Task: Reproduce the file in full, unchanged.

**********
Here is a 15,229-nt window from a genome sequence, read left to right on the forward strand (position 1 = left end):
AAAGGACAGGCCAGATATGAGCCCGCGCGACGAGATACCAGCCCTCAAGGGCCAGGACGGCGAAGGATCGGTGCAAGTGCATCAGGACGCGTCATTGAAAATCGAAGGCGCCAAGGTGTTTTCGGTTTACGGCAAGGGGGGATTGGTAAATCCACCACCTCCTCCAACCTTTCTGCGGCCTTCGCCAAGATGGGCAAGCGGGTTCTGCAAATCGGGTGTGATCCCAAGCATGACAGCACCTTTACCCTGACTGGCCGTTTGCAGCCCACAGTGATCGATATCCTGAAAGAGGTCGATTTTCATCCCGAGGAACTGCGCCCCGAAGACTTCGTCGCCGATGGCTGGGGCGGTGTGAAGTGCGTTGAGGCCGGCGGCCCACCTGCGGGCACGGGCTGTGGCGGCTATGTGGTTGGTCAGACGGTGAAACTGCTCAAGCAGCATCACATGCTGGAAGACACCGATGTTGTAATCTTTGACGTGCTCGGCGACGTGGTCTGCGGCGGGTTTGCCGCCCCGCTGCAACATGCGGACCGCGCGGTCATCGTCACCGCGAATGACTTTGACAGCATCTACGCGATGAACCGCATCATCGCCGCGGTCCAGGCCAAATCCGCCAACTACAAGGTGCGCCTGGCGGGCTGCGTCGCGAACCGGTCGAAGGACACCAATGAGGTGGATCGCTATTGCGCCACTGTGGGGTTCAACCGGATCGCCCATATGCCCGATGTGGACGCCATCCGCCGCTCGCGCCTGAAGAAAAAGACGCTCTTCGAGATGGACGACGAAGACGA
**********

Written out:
Here is a 15,229-nt window from a genome sequence, read left to right on the forward strand (position 1 = left end):
AAAGGACAGGCCAGATATGAGCCCGCGCGACGAGATACCAGCCCTCAAGGGCCAGGACGGCGAAGGATCGGTGCAAGTGCATCAGGACGCGTCATTGAAAATCGAAGGCGCCAAGGTGTTTTCGGTTTACGGCAAGGGGGGATTGGTAAATCCACCACCTCCTCCAACCTTTCTGCGGCCTTCGCCAAGATGGGCAAGCGGGTTCTGCAAATCGGGTGTGATCCCAAGCATGACAGCACCTTTACCCTGACTGGCCGTTTGCAGCCCACAGTGATCGATATCCTGAAAGAGGTCGATTTTCATCCCGAGGAACTGCGCCCCGAAGACTTCGTCGCCGATGGCTGGGGCGGTGTGAAGTGCGTTGAGGCCGGCGGCCCACCTGCGGGCACGGGCTGTGGCGGCTATGTGGTTGGTCAGACGGTGAAACTGCTCAAGCAGCATCACATGCTGGAAGACACCGATGTTGTAATCTTTGACGTGCTCGGCGACGTGGTCTGCGGCGGGTTTGCCGCCCCGCTGCAACATGCGGACCGCGCGGTCATCGTCACCGCGAATGACTTTGACAGCATCTACGCGATGAACCGCATCATCGCCGCGGTCCAGGCCAAATCCGCCAACTACAAGGTGCGCCTGGCGGGCTGCGTCGCGAACCGGTCGAAGGACACCAATGAGGTGGATCGCTATTGCGCCACTGTGGGGTTCAACCGGATCGCCCATATGCCCGATGTGGACGCCATCCGCCGCTCGCGCCTGAAGAAAAAGACGCTCTTCGAGATGGACGACGAAGACGA